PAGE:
Volunteers build Yukla widow better home

ELMENDORF AIR FORCE BASE, Alaska -- Members of a volunteer group drill new footings that will hold up the new porch to Tech. Sgt. Mary Bramer house. Bramer is the widow of Tech. Sgt. Mark Bramer who died in the Yukla 27 crash. (courtesy photo)

ELMENDORF AIR FORCE BASE, Alaska -- Members of a volunteer group drill new footings that will hold up the new porch to Tech. Sgt. Mary Bramer house. Bramer is the widow of Tech. Sgt. Mark Bramer who died in the Yukla 27 crash. (courtesy photo)

ELMENDORF AIR FORCE BASE, Alaska -- Senior Airman John Orosz, 3rd Civil Engineer Squadron firefighter, clears a space for the new porch in the Bramer's back yard. Orosz is with a group of volunteers helping rebuild Tech. Sgt. Mary Bramer's home. The home has fallen into disrepair over the years. Bramer is the widow of Tech. Sgt. Mark Bramer who died in the Yukla 27 crash. (U.S. Air Force photo/ Airman Jack Sanders)

ELMENDORF AIR FORCE BASE, Alaska -- Senior Airman John Orosz, 3rd Civil Engineer Squadron firefighter, clears a space for the new porch in the Bramer's back yard. Orosz is with a group of volunteers helping rebuild Tech. Sgt. Mary Bramer's home. The home has fallen into disrepair over the years. Bramer is the widow of Tech. Sgt. Mark Bramer who died in the Yukla 27 crash. (U.S. Air Force photo/ Airman Jack Sanders)

ELMENDORF AIR FORCE BASE, Alaska -- The Bramer house stands in its state before any construction or volunteer work was done to it. Tech. Sgt. Mary Bramer is the widow of Tech Sgt. Mark Bramer who died in the Yukla 27 crash. (courtesy photo)

ELMENDORF AIR FORCE BASE, Alaska -- The Bramer house stands in its state before any construction or volunteer work was done to it. Tech. Sgt. Mary Bramer is the widow of Tech Sgt. Mark Bramer who died in the Yukla 27 crash. (courtesy photo)

ELMENDORF AIR FORCE BASE, Alaska -- The volunteer group finishes demolishing and removing nails from the remnants of the old fence and begins mowing the back yard and starting demolition of the porch. The group gave their free time on Aug. 23 and 24 to help out an Air Force Guardsman and her family. (courtesy photo)

ELMENDORF AIR FORCE BASE, Alaska -- The volunteer group finishes demolishing and removing nails from the remnants of the old fence and begins mowing the back yard and starting demolition of the porch. The group gave their free time on Aug. 23 and 24 to help out an Air Force Guardsman and her family. (courtesy photo)

ELMENDORF AIR FORCE BASE, Alaska -- A group of volunteers have gotten together to aid in the repairs to the home of Tech. Sgt. Mary Bramer and her two sons Michel and Timothy.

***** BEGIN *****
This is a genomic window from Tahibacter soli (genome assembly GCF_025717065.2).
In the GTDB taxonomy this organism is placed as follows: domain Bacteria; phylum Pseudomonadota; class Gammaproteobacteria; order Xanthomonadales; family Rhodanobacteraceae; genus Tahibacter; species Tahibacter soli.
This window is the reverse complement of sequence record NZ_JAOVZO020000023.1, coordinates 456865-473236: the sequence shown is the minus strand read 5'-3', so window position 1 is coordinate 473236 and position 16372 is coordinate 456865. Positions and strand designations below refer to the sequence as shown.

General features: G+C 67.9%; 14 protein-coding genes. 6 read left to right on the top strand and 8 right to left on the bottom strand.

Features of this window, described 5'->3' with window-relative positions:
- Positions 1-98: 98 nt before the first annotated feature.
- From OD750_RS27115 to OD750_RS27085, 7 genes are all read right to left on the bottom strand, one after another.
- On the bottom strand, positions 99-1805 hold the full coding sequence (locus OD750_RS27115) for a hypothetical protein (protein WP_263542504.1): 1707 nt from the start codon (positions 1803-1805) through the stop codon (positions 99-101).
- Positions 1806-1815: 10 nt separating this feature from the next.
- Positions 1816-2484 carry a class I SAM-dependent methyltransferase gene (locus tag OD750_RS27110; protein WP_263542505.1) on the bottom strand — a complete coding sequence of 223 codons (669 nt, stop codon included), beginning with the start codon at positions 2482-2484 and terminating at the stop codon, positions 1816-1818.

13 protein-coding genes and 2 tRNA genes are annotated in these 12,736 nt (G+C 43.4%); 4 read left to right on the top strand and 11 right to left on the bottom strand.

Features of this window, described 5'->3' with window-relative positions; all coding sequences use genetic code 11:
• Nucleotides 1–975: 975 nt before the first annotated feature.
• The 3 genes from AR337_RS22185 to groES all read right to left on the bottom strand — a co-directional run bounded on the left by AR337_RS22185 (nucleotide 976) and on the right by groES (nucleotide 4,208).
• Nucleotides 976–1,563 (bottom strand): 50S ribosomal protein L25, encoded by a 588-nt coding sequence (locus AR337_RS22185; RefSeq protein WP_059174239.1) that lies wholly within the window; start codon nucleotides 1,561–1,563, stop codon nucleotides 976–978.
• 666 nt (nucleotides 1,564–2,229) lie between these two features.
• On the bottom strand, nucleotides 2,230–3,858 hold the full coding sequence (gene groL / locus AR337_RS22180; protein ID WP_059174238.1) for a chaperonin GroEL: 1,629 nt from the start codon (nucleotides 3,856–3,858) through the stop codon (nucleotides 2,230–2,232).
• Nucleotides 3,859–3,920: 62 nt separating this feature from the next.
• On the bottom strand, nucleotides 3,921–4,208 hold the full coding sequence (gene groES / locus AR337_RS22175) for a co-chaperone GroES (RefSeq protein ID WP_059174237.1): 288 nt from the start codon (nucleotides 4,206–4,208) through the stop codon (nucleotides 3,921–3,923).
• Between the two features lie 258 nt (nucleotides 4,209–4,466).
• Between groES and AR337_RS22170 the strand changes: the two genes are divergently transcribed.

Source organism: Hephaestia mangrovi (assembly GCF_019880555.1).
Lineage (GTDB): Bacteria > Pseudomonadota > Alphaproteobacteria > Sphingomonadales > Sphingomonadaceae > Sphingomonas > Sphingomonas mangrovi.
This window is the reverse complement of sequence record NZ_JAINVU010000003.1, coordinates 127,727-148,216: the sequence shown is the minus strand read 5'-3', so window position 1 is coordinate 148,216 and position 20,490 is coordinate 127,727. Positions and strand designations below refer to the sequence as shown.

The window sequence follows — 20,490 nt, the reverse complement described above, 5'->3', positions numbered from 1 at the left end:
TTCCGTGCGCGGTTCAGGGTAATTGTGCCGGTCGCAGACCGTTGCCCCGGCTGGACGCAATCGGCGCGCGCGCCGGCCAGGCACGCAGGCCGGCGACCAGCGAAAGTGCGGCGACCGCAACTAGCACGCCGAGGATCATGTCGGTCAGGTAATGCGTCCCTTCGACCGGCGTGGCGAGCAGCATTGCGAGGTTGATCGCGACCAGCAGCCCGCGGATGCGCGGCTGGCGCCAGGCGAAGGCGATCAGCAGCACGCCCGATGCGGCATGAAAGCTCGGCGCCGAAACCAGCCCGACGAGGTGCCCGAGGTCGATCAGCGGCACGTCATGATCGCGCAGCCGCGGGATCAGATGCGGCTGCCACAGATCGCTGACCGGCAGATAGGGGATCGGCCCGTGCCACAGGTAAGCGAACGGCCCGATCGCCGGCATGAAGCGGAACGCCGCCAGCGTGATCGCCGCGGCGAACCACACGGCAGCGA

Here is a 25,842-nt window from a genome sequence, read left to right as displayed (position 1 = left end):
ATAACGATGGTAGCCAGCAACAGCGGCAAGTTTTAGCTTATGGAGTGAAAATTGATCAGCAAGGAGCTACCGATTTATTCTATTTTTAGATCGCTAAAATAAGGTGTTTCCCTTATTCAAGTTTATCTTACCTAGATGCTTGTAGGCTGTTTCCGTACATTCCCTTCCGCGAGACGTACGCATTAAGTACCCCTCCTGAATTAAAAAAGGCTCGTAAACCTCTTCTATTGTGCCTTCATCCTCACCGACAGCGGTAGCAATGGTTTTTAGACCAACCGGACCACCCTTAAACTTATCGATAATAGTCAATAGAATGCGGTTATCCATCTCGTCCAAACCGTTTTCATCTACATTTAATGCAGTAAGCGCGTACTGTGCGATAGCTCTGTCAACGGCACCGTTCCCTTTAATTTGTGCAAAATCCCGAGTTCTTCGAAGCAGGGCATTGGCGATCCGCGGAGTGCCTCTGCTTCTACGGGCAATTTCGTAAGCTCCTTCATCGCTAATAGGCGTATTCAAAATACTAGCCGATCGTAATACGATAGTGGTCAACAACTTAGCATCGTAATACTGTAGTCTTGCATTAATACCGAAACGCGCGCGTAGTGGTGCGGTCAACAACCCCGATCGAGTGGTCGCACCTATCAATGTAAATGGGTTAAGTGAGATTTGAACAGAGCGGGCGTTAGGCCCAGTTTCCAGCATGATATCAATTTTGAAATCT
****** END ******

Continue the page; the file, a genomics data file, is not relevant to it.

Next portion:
Bramer is a widow of a U.S. servicemember who passed away in the Yukla 27 crash of 1995. Tech. Sgt. Mark Bramer, flight engineer on the Yukla 27, passed away when the aircraft crashed just after takeoff.

Yukla 27 was airborne at 0745:29 on the morning of Sept. 22, 1995. Just a short while later at 0746:43 the copilot declared an emergency to the control tower. At 0747:11 Yukla 27 crashed just a short distance away from where it began its mission. Giving the ultimate sacrifice to their countries, 24 U.S. and Canadian Airmen lost their lives.

Since that day Mary Bramer has been a single mother while finishing school and serving her country as a Air National Guard member.

Over the years while she's been busy serving her country and taking care of her sons, their home has fallen into disrepair.

"The roof needs repaired, if not replaced," said concerned neighbor and retired Air Force Tech. Sgt. David Puerner. "The porch has fallen down and the fence has long since fallen down."

The volunteer team began repairs to the home Aug. 23 with the demolition and repair of the fence. "She needed help and you should always help if you have the ability," said Emily Puerner, daughter of David Puerner.

The team continued repairs the next afternoon by re-building the porch. Most of the porch is being recycled. The volunteers plan to begin roof work Aug. 29. The roof is a top priority to be finished before winter begins in Anchorage. "You could fall through the roof if you stepped in the wrong spot," said David Puerner.

Currently there's an estimate of more than $10,000 that needs to be raised to help with repairs. Former and current AWACS squadron members, members of the Alaska Air National Guard and as well as other sources have donated to the cause. The largest donation made so far was from The Carter's Commando, paintball team, but there is still a long way to go.

Individuals making donations will receive charitable contribution credit for their donation. "Chief Ron Davis and I are on the board of the Filipino Bible Church. Filipino Bible Church has made this a benevolence project," said David Puerner. This means that donations made to the project are eligible to be claimed on the following year tax return.

There is still a lot of work to be done, but the volunteer team won't rest until the job is finished. "It's a good opportunity to get out and help people," said Bryce Mahn, a member of the volunteer group. "We're all going to get to that point when we need help someday."

It's been 14 years since the Yukla 27 crash, but for the families affected there is a community willing and able to help.

To make donations or to find out volunteering details contact David Puerner at (907) 244-0358 or e-mail at herkloader1@yahoo.com.
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